MCHENRY—Building a new life to escape long-term poverty is not easy, but the innovative Hope Takes Action program in McHenry has become a beacon of hope for those individuals who seek positive change.
A group of six men and women from McHenry County, ranging in age from 43 to 64, took the challenge and became the program’s first “investigators.”
On Feb. 16 at a dinner in their honor, they graduated from the local 20-week “Getting Ahead in a Just Gettin’ By World” poverty busting program.
More than 100 people attended the emotional and inspiring dinner, including Susan Low, mayor of McHenry; Bill Meath, program director of Hope Takes Action; Dennis Quinn, Rockford Diocese council president for the Society of St. Vincent de Paul, and a number of volunteers, mentors and sponsors who guided the program.
In his opening remarks, Meath recalled the two-year journey of planning and development for Hope Takes Action.
“God truly had a hand in this program,” he said. Meath recalled how he always found the right volunteer for each skill needed to make Hope Takes Action move forward.
“When I needed a trainer, a coordinator, a bookkeeper, a secretary, a grant writer, or an organizer, I always met the perfect person who could help us or knew someone who could. This is an amazing collaboration of very dedicated people,” he said.
Meath acknowledged many key people, including Edith Varga, Len Trimble, Joyce Creasey, Jackie Trost, Tom Kearnes, Len Bannon, Sam Tenuto, Carol Quamme, and Katherine Violett.
According to Meath, the graduates have been living in long-term poverty but by participating in the program they clearly sought to escape it by formulating a personal plan of action.
They were guided by program mentors “who volunteered to have 10 hours of training and then have a long-term relationship with a stranger.”
The end result has been a formation of solid friendships.
The work of Hope Takes Action has made an impact on the City of McHenry, too.
“It is such an honor to be here,” said Mayor Low. “I have known Bill my entire life and I am so proud of this program and the graduates for what you have done to move forward with courage and hope.”
She added, “we are not all the same, but everyone is a genius in some way. Each of us brings something to the table and we must find what it is.
“No dream is too small or too big. Life has setbacks, but your success is based on what is your genius. Look at your own heart; you will find it,” Low said.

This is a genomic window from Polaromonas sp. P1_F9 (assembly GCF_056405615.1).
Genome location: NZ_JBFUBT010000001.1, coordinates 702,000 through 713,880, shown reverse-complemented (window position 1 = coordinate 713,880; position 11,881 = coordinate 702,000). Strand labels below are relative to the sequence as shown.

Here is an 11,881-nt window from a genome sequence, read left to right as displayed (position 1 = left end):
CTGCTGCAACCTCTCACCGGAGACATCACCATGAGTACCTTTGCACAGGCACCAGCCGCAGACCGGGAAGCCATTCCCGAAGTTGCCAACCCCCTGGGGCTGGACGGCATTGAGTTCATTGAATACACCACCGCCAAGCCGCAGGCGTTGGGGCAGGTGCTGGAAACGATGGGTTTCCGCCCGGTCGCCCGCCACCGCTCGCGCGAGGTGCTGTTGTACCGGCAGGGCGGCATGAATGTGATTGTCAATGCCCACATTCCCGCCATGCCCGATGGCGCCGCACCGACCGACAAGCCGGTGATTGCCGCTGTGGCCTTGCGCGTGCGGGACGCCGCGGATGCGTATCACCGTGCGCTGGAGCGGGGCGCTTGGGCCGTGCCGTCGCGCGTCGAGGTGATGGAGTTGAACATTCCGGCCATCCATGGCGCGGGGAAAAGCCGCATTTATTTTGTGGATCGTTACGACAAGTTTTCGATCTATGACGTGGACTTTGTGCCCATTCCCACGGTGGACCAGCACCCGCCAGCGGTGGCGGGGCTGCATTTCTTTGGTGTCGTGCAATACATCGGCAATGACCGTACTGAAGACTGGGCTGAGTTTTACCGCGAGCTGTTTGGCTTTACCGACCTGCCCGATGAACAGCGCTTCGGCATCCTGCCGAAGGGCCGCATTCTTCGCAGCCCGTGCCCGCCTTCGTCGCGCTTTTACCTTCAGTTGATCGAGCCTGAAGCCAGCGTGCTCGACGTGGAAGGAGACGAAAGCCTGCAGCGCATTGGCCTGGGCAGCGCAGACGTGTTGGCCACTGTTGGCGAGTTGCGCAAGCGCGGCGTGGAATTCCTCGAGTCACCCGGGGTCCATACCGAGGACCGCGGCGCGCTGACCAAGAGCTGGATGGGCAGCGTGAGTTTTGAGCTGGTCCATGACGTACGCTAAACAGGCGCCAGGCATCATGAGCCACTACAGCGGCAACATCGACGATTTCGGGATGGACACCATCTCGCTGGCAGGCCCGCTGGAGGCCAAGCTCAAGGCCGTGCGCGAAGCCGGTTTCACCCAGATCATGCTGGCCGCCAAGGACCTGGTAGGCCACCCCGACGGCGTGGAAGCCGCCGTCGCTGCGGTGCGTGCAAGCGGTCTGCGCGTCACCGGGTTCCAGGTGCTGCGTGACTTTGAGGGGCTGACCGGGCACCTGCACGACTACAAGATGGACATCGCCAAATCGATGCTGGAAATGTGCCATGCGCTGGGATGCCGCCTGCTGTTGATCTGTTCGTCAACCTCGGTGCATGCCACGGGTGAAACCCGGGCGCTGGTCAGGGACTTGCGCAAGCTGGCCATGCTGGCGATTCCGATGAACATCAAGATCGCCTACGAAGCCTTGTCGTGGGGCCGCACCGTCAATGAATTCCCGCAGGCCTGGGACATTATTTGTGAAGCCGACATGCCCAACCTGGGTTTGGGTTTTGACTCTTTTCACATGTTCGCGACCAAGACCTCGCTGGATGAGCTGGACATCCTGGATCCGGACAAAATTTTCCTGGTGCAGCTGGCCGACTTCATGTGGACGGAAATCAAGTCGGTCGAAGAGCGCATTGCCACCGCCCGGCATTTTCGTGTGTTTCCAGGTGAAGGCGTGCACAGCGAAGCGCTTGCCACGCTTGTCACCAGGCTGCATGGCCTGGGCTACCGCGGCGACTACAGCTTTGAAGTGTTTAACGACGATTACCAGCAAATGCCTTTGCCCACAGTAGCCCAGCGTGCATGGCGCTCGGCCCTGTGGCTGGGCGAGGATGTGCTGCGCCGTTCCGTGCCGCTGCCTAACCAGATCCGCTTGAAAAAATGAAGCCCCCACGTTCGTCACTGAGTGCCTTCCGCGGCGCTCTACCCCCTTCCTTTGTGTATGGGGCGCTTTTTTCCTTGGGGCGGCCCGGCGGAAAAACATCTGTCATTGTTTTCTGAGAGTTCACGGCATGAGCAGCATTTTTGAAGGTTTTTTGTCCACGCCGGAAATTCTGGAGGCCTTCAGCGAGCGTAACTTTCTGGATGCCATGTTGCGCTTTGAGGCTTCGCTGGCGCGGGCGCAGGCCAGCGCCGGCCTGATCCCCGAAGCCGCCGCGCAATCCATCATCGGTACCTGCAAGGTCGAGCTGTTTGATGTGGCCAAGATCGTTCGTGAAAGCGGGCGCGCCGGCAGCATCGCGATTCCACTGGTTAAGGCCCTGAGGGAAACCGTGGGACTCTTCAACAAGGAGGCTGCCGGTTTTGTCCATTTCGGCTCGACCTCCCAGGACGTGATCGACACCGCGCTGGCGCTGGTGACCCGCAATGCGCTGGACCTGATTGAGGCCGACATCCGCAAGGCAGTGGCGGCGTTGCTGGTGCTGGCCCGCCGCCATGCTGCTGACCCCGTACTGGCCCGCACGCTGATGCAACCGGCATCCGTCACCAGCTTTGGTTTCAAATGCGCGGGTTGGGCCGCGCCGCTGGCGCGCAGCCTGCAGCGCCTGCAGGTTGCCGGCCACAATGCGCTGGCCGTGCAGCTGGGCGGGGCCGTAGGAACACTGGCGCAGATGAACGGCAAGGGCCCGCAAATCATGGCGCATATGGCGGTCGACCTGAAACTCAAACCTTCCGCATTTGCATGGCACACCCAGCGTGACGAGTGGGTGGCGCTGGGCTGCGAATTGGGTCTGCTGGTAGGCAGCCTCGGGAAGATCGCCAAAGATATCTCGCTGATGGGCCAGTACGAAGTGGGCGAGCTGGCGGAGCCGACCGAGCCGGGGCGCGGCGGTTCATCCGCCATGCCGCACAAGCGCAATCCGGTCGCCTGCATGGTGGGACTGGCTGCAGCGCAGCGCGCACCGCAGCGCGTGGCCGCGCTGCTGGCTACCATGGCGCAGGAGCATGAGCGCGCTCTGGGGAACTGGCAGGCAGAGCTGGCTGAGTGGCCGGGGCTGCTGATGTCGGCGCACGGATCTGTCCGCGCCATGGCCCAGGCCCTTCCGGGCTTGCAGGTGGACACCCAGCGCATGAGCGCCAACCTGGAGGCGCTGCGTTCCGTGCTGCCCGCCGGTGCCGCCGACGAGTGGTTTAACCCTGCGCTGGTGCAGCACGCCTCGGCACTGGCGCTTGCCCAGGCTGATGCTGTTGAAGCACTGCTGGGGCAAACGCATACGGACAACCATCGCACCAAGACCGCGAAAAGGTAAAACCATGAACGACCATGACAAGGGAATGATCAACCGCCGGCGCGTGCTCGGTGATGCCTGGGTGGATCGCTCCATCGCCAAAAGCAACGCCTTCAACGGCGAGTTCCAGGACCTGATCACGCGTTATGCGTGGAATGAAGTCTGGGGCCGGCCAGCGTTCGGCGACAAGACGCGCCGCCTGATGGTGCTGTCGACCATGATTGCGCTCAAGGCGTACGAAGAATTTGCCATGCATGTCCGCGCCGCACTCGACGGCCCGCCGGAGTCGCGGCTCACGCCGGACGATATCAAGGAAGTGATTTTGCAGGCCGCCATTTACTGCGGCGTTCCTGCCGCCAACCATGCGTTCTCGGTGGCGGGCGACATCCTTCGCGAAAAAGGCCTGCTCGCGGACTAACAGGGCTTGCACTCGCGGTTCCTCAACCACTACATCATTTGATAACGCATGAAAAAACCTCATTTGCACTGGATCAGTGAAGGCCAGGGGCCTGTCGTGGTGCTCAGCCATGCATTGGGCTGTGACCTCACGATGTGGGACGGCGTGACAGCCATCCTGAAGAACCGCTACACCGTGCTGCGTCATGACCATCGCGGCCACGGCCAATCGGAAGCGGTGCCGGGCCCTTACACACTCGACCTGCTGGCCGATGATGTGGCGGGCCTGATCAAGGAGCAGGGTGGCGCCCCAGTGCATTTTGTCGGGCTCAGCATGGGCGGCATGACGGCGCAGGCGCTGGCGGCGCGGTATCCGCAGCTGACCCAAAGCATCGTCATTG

While shy to be in the spotlight, each graduate, one-by-one, stood in front of the guests and expressed his or her appreciation. The experience of the Hope Takes Action program has changed them. Their remarks of deeply personal stories were powerful.
“Before this I didn’t have much hope living in a homeless shelter with 14 people who just complained about their life,” said Patrick Dietzler. “I am so grateful for this program which did give me hope. I’m going to get into a class and start doing something about my life.”
Julie Zavorski said that when she was first approached to get involved, “I had my doubts about going through with it.” She went ahead, attended, and drew up a plan and goals for her life.
“I already have accomplished so much,” she said, “as I’ve gotten insurance, made plans to attend McHenry County College in the fall, and now even moved into a bigger house with my family. This has made me a stronger person.”
She has been so transformed that Zavorski plans on being a Hope Takes Action facilitator in the future.
Thaddeus Rajca said the program made him feel more comfortable and self-reliant. He thanked the volunteers who did much to help out.
Meath congratulated Rajca who “never missed a day of the 20-week course with perfect attendance.”
The room exploded with applause and smiles from his fellow classmates.
Rosemary Leith and Sharon Braskett expressed how much the program made them feel important.
“This group never judged me,” said Leith, “we were all accepted. Together the six of us are the pioneers in this program and we did it hand in hand.”
Braskett softly, yet proudly, added that she has renewed hope “to learn new skills and get my kids back.”
Michael Moore said, “I gave up on everything.” He valued support of the program and of Church of the Holy Apostles in McHenry.
“My number one goal is to get my GED certificate, go to a computer class and then go any direction I want to have freedom out of poverty.”
He closed by saying, “the Hope Takes Action mentors did a good job of raising the six of us.”
One of the guests, Luis Aguilar, was startled when he heard one of the “graduates” speak.
“I worked with her and never knew what she was going through,” he said.
Plans are underway to enroll the next group of “investigators” who will begin the program in the fall. The new group will have the advantage of looking ahead through the reflection of the pioneers who made the decision to change their lives.
In 2012, The Society of St. Vincent de Paul’s National Council, in collaboration with aha! Process, initiated a vision to “End Poverty Through Systematic Change”. In cooperation with that vision, the St. Vincent de Paul Rockford Council developed “Hope Takes Action”, incorporating “Bridges Out of Poverty” community education and “Getting Ahead in a Just Gettin’ By World” workshops for those suffering poverty.